Maybe because my older sister was Daddy’s Girl until I was born
and then there were two of us so they had to give their thing up before I could figure it out
Maybe because it took 25 years
for me to realize that
he was mine
and I was his but
in my own way and
so was she and
so was my brother after me and
so was everything everything

“Semi-bush vines, very sweet,” by Julia on her parents’couch


Monday December 26, 2016
2:02am
5 minutes
from an old tag

I was waiting for the perfect lull of eventual inhale that my mother would have to take before continuing on in her way about the planters and the balcony hangers. She always got so excited about the possibility of me becoming more self-sufficient in a way that no one would have thought twice about when she was my age. I didn’t exactly have the heart to tell her hat I didn’t have a green thumb or possibly any thumb and this would all be a moot point. She was too busy telling me I could do basil and parsley or tomatoes even, because then I could “at least make a proper sugo.” What I really wanted was for her to stop talking long enough for me to tell her about the poem that had just gotten accepted into a Canadian anthology. Maybe she would be excited that I managed to make some kind of art..or maybe she would think it didn’t matter if it couldn’t be added to an eggplant parmigiana.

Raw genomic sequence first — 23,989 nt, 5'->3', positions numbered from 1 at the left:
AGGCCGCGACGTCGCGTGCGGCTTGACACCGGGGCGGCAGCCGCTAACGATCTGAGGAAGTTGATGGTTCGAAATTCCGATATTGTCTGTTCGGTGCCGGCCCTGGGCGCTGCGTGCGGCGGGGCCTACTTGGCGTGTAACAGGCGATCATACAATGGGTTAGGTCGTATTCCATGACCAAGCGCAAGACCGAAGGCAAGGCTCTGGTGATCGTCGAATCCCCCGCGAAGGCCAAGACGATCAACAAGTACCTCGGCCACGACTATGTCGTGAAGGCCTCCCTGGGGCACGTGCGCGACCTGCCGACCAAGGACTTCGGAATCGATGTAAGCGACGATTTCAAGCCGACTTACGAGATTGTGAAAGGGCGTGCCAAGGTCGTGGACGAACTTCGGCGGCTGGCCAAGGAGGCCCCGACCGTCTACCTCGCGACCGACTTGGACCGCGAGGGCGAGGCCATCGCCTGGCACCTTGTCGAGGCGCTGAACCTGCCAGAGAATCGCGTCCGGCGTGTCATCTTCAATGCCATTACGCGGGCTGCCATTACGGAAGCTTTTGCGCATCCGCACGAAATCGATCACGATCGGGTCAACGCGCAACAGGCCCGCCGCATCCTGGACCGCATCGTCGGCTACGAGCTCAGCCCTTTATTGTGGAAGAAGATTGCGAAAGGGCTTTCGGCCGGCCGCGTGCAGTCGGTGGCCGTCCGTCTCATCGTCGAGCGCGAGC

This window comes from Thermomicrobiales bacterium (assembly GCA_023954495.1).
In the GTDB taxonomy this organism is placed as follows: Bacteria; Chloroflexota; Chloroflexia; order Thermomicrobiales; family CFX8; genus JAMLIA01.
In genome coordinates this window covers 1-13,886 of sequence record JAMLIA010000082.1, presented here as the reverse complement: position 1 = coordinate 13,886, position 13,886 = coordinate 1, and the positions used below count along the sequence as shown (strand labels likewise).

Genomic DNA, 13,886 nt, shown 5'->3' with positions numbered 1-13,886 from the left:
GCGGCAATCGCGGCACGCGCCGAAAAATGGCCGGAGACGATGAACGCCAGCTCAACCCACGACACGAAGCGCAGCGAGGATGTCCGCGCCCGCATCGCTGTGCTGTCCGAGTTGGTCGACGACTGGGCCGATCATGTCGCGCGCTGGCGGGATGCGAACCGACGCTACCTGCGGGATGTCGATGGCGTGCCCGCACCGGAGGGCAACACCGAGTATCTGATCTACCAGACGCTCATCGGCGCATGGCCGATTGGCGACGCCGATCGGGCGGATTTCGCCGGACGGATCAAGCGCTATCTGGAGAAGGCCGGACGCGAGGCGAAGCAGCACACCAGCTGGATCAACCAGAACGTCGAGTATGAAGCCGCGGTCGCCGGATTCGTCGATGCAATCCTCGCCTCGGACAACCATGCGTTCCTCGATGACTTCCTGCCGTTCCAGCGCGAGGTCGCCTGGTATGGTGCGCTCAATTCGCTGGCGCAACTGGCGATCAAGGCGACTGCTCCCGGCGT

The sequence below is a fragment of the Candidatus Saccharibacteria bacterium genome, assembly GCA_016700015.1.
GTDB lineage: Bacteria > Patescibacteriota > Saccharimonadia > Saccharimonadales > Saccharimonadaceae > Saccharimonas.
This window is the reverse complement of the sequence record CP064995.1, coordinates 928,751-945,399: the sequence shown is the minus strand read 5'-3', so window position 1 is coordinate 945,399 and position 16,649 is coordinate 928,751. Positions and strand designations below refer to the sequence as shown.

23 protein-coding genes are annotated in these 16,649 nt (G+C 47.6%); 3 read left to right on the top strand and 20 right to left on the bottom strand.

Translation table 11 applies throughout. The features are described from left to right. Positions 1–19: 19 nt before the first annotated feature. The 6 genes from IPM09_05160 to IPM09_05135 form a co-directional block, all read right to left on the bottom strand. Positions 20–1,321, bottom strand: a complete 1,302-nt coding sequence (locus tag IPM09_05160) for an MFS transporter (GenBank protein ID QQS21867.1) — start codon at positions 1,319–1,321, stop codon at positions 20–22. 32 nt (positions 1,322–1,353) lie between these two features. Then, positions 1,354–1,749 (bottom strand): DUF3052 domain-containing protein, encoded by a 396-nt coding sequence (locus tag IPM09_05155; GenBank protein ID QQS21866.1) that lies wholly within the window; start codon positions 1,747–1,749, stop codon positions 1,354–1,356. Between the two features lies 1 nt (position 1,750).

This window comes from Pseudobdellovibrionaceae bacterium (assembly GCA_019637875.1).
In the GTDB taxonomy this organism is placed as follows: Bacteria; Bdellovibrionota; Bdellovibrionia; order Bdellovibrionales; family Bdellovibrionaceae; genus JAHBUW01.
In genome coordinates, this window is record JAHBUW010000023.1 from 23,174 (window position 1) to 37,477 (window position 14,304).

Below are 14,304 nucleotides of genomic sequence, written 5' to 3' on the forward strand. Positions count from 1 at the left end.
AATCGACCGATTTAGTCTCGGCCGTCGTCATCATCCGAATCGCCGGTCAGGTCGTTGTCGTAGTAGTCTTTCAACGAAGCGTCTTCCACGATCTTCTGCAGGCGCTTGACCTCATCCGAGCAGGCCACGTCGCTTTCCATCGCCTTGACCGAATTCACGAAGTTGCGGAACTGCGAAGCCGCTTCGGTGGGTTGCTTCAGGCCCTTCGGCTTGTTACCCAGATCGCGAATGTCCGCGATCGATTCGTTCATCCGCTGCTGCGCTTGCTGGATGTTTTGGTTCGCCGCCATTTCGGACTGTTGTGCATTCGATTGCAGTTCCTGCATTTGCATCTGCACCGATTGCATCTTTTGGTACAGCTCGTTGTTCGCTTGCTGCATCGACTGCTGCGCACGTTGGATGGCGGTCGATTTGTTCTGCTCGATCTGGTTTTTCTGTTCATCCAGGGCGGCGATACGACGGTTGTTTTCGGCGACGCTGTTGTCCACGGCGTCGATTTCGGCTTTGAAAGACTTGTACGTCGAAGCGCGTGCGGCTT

“I still honoured my vows” by Julia on her couch


Tuesday November 29, 2016
8:38pm
5 minutes
Big Magic
Elizabeth Gilbert


I lick my finger and it tastes of a chicken bouillon cube.
It’s salty.
I love it.
I used to eat pieces of those by themselves when I was younger. Along with anchovies from the jar, and mayonnaise.
I had no vehicle carrying condiments to my mouth.
I wasted no such time.
I always cut out the middle spoon.
I think of big pots simmering on the stove.
I believe I could stay with someone if they knew how to make something out of nothing.
If they knew about sauces and simmering.
I would marry that.
I am very extreme about bouillon cubes.
I am tethered.
Some memories stick like sugar to a strawberry.

“It was really a labor of love” by Sasha at Studio 1965


Saturday November 5, 2016
1:53pm
5 minutes
An interview in Room Magazine with Deni Loubert

Making the home together. It’s a labor of love. I think about the beauty in the mundanity of dishwashing, of picking up socks, of picking up glasses off the floor, of picking up your acu-ball. I try to find the meditation, the sacred in hanging shirts on hangers on the drying rack. Motown helps. Dharma talks help. I found it yesterday, that unnamable sweet spot, stirring cayenne into the tomato sauce, chopping carrots and celery. I found it, and then it was gone – the creep of resentment in my gut, the spread of “what the fuck” up my teeth. It is a labor of love, this gorgeous, strange, domesticity. Pema Chodron telling me to breathe, breathe, breathe. Your keys in the lock and it’s present tense dinner-time, the daily dance.